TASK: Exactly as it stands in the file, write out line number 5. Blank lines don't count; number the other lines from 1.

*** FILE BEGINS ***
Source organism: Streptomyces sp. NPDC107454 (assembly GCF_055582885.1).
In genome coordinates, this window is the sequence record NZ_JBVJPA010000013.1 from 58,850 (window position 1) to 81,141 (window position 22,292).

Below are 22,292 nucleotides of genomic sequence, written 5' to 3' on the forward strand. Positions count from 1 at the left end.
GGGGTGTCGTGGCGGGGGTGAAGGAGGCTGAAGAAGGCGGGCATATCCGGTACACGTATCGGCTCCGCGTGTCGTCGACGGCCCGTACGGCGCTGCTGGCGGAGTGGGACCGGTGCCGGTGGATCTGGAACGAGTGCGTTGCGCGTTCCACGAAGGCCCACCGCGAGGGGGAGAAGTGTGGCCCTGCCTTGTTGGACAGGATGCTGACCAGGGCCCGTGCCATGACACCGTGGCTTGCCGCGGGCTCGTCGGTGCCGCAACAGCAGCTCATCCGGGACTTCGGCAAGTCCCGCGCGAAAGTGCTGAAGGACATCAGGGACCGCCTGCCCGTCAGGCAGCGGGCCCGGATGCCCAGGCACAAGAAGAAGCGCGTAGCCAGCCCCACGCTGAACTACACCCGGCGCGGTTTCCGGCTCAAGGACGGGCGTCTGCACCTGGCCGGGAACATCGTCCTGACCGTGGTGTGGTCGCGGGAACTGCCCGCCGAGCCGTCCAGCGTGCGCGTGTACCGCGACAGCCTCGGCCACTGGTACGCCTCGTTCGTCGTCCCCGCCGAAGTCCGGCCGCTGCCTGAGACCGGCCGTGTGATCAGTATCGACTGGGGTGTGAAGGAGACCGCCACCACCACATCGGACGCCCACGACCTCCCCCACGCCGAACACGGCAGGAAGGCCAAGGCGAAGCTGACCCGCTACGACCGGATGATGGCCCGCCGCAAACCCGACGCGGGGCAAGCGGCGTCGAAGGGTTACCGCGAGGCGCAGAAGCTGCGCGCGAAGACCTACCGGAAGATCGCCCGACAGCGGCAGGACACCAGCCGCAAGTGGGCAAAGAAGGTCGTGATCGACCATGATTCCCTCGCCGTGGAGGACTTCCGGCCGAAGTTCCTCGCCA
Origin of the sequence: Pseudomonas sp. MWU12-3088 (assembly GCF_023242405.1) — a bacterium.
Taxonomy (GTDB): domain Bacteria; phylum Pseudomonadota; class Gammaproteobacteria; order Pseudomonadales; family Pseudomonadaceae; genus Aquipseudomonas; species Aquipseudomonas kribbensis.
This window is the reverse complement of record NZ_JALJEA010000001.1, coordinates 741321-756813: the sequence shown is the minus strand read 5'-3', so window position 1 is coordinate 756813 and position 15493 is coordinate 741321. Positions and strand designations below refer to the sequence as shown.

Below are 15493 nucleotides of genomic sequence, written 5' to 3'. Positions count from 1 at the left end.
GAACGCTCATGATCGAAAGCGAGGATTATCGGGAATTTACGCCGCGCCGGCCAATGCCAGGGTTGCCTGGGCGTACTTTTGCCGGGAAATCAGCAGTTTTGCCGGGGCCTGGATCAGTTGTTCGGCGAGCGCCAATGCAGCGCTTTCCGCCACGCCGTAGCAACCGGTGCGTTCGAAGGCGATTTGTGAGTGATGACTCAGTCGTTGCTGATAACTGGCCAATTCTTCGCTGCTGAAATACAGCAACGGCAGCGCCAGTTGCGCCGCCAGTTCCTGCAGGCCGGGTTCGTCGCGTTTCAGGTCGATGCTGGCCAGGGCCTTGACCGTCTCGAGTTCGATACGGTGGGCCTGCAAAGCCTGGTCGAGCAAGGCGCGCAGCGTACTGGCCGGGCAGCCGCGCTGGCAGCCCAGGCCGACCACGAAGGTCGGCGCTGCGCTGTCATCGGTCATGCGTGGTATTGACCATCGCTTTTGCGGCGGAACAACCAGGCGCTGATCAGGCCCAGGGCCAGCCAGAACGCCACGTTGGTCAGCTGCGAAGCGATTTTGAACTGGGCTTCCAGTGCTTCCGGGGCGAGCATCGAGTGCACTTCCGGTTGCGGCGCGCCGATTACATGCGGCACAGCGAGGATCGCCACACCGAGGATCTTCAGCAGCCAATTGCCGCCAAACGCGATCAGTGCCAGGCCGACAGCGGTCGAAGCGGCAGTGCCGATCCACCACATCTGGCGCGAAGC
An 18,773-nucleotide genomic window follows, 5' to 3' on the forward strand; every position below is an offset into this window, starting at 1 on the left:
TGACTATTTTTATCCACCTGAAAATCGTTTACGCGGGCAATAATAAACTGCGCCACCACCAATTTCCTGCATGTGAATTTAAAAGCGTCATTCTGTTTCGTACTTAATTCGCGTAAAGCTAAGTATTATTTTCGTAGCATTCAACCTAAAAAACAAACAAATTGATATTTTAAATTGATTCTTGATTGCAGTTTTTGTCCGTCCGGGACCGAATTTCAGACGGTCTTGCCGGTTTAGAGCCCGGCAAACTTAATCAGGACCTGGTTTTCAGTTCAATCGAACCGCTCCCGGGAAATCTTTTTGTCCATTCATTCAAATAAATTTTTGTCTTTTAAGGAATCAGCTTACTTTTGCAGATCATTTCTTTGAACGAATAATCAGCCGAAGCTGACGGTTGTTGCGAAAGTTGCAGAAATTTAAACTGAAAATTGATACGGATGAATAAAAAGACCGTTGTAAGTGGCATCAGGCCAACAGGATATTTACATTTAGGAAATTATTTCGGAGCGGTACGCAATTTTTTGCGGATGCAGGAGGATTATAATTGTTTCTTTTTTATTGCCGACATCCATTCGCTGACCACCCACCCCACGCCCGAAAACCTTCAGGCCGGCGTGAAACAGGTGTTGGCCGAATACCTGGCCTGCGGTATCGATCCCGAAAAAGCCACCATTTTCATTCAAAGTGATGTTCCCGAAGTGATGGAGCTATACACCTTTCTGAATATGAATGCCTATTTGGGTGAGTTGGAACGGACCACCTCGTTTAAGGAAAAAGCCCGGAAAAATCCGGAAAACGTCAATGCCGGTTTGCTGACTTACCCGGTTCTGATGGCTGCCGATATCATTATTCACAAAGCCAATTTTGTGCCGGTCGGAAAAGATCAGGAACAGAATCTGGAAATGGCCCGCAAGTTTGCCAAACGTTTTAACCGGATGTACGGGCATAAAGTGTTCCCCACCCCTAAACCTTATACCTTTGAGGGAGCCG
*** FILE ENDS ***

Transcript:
Origin of the sequence: Pseudomonas sp. MWU12-3088 (assembly GCF_023242405.1) — a bacterium.